purgative

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cathartic

 [kah-thahr´tik]
1. causing emptying of the bowels.
2. an agent that so acts; called also evacuant and purgative.
3. producing emotional catharsis.
bulk cathartic one stimulating bowel evacuation by increasing fecal volume.
lubricant cathartic one that acts by softening the feces and reducing friction between them and the intestinal wall.
saline cathartic one that increases fluidity of intestinal contents by retention of water by osmotic forces, and indirectly increases motor activity.
stimulant cathartic one that directly increases motor activity of the intestinal tract.

pur·ga·tive

(pŭr'gă-tiv),
An agent used for purging the bowels.
See also: cathartic (2).
[L. purgativus, purging]

purgative

(pûr′gə-tĭv)
adj.
Tending to cleanse or purge, especially causing evacuation of the bowels.
n.
A purgative agent or medicine; a cathartic.

laxative

Herbal medicine
A herb used to purge the bowels.

Examples
Cascara (Cascara sagrada), castor oil plant (Ricinus communis), flax seed (Linum usitatissimum), liquorice root (Glycyrrhiza glabra), olive oil (Olea europaea), psyllium (Plantago psyllium), rhubarb (Rheum palmatum) and senna (Cassia acutifolia).

pur·ga·tive

(pŭr'gă-tiv)
An agent used for purging the bowels.
See also: cathartic (2)
[L. purgativus, purging]

purgative

A strong laxative drug.

pur·ga·tive

(pŭr'gă-tiv)
An agent used for purging the bowels.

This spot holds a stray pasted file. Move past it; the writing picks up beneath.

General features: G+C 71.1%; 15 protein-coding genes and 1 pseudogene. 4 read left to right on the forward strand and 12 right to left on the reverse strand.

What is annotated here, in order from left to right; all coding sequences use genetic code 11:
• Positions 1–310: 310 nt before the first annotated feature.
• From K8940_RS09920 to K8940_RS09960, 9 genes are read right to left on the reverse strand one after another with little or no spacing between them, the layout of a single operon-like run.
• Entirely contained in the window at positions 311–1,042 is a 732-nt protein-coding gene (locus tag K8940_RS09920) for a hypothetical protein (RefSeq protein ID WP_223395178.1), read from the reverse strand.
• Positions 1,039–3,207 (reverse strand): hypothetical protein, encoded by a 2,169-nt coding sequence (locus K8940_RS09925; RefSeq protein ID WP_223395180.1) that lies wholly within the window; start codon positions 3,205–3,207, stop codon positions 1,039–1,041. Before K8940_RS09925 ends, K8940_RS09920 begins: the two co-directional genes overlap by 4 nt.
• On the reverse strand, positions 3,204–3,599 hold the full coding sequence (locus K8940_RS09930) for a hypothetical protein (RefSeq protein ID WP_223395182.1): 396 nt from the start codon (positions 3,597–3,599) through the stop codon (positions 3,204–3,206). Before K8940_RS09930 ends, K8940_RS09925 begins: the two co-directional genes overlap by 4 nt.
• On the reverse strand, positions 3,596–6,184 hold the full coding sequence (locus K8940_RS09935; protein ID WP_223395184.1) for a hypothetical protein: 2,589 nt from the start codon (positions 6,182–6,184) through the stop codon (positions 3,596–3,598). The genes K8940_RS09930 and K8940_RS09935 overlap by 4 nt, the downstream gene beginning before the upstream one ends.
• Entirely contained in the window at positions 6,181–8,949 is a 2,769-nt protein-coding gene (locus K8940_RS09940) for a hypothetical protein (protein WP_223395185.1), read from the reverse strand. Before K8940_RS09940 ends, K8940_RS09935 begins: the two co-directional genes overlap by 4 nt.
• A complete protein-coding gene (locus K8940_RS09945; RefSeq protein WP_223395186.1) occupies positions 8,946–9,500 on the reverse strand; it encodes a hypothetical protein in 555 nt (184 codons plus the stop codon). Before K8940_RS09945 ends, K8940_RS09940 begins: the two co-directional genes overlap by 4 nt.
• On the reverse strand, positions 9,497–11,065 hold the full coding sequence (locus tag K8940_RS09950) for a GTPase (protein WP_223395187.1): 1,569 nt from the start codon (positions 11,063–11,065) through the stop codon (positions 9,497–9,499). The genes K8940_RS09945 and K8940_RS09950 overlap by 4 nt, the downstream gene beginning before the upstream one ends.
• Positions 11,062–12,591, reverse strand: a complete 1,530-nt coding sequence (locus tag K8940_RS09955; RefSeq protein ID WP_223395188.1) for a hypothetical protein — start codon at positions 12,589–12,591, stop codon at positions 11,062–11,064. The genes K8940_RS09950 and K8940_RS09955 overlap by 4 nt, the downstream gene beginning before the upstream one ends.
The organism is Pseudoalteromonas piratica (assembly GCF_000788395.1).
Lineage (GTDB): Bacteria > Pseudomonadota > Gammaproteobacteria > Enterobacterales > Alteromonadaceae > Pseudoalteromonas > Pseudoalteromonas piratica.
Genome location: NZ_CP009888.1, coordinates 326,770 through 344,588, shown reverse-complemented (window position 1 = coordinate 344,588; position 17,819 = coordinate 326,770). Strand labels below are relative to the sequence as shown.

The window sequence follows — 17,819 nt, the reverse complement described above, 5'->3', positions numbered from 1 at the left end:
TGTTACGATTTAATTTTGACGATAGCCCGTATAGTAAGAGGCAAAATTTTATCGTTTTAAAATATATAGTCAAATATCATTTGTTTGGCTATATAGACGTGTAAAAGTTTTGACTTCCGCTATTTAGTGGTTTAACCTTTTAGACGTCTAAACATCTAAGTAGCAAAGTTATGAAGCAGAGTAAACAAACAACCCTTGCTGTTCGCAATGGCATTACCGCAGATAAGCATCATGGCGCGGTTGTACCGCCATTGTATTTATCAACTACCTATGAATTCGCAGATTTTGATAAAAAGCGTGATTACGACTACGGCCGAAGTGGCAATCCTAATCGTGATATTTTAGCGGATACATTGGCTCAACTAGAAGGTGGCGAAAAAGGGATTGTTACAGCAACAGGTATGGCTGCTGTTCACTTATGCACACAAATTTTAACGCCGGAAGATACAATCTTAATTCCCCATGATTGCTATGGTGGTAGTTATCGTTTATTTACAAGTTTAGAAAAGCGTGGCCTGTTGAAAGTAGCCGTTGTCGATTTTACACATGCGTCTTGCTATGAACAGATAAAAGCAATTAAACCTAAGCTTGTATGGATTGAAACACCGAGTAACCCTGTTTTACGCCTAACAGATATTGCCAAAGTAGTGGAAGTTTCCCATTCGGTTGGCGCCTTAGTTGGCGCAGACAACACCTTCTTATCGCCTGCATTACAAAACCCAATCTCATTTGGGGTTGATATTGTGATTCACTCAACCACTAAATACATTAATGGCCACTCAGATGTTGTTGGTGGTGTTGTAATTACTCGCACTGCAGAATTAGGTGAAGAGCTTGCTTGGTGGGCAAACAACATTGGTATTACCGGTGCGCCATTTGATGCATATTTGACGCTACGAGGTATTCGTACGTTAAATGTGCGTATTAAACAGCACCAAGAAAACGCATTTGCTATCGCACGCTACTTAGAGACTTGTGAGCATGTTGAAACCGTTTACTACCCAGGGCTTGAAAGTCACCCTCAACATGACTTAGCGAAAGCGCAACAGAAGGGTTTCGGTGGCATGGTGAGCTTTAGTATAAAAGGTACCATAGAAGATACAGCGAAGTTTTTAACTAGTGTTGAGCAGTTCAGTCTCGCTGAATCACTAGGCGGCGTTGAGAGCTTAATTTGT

[L. purgativus, purging]
References in periodicals archive ?
Purgatives are widely used for bowel cleansing (2).
However, it was later reported that additional enema use following colonic cleansing with purgatives was useless and caused patient discomfort (4).
If defecation does not take place after phosphate containing purgative ingestion, pooling of the fluid in the gut lumen can potentially increase phosphate absorption, leading to sudden and severe hypernatremia and hyperphosphatemia (5).
Risk factors for phosphate nephropathy in these patients are high basal serum phosphate levels, increased bowel transit time, need for high purgative dosages, increased tubular phosphate re-absorption, advanced age and the concurrent administration of some drugs.
The investigators noted in their poster presentation that they excluded patients who used purgatives for reasons other than screening colonoscopy, as well as those who had end-stage renal disease.
It was concluded from the study that lantana ingestion lead to gross rumen microbial inactivity in sheep and combined treatment comprising fluid therapy, activated charcoal, purgative, rumen rejuvenator and liver tonics was successful for improved fermentation activity of microbial population.
D'autre part, les populations de ces zones purgatives sont, de plus en plus, mal a l'aise a l'idee de savoir que leur bled n'est autre qu'un camp d'exil pour [beaucoup moins que] les fauteurs [beaucoup plus grand que].
Its main use is in masking foul medicines, especially purgatives, where it has anti-griping qualities.
Markets for these citrate salts include dietary supplements, pharmaceutical medications, fortification for fruit juices, soy and milk products, food preservatives, water softeners, and purgatives for diagnostic or surgical procedures.
Analogous to Paracelsus' notions of protomicrobiological conception or disease as a malign, invading enemy, a toxic substance whose antidote could include homeopathic poison or purgatives, are discourses of social pathology which frame the "foreign bodies" that gave early modern writers focus for their political worries: Catholics, Jews, and witches.
see defect and disintegration; or we can use these glyphic tests as purgatives and cordials by which to 'rectify / Nature' and those epitomes of nature they help us learn we are" (98-99).
APERIENT: This oil has mild purgative properties and is safe to use too.